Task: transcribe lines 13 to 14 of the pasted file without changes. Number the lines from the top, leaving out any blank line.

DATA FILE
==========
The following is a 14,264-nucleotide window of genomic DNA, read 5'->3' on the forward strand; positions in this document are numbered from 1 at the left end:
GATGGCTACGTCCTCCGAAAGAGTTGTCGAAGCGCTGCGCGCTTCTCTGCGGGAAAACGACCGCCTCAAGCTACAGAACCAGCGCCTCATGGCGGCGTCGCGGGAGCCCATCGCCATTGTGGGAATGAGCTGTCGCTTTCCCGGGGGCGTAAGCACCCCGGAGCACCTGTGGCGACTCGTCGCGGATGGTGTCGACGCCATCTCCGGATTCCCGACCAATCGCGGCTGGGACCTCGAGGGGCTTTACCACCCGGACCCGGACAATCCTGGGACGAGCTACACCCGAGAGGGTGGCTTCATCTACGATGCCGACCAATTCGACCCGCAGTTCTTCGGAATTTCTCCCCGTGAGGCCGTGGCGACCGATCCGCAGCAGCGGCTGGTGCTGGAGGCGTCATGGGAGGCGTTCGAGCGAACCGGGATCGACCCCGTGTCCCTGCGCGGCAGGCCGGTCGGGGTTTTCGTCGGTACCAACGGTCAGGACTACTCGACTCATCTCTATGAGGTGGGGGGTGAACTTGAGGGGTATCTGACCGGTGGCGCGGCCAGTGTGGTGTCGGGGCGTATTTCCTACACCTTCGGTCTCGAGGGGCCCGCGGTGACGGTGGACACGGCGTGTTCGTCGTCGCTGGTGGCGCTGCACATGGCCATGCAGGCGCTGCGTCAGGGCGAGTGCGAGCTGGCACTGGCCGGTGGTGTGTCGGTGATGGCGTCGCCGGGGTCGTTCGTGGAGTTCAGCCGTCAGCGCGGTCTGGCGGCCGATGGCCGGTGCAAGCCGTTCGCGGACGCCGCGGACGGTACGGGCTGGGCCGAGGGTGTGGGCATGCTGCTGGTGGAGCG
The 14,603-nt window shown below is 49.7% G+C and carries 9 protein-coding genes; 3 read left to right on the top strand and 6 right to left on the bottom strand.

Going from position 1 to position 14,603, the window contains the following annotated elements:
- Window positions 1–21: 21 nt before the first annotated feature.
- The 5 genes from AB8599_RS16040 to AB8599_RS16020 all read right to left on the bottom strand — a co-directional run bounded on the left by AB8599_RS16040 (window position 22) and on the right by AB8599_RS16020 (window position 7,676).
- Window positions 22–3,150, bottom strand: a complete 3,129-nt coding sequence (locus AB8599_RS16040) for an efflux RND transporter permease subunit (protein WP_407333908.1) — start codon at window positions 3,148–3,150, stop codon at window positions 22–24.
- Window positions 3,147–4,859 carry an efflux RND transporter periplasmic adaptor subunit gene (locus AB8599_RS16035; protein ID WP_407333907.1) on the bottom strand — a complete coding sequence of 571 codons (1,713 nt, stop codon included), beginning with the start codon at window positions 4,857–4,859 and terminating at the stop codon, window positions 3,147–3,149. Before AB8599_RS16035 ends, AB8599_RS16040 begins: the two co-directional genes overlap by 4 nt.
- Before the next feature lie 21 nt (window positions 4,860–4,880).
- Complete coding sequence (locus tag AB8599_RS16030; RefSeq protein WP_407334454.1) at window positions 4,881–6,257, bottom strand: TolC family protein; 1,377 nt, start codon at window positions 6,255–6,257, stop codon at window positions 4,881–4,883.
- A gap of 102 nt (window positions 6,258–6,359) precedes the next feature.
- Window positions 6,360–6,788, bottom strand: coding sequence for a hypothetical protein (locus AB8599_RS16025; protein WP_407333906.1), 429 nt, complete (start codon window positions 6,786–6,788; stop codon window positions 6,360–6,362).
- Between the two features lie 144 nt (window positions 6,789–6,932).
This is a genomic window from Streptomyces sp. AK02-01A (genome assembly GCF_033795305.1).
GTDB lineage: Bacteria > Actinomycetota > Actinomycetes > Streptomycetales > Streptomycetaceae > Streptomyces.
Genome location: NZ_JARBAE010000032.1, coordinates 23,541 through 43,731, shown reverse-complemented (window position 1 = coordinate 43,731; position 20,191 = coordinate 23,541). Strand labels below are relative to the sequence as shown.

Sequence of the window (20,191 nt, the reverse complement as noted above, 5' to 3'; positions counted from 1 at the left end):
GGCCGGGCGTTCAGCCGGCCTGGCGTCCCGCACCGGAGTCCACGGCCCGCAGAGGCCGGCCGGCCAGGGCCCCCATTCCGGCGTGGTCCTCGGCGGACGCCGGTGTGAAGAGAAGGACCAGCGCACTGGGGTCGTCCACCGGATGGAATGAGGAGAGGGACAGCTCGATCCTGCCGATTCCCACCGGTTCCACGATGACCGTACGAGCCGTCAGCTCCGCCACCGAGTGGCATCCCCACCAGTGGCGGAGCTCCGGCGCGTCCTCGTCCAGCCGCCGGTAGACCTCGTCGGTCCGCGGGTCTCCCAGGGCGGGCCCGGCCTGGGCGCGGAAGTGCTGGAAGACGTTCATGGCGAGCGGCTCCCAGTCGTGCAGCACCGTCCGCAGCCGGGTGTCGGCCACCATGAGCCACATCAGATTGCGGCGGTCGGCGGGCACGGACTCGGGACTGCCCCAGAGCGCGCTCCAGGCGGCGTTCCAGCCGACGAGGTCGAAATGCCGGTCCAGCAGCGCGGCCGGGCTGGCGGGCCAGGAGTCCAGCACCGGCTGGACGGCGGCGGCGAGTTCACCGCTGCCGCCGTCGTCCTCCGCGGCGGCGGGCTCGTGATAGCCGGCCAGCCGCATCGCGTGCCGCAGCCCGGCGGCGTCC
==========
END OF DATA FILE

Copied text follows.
- Between the two features lie 144 nt (window positions 6,789–6,932).
This is a genomic window from Streptomyces sp. AK02-01A (genome assembly GCF_033795305.1).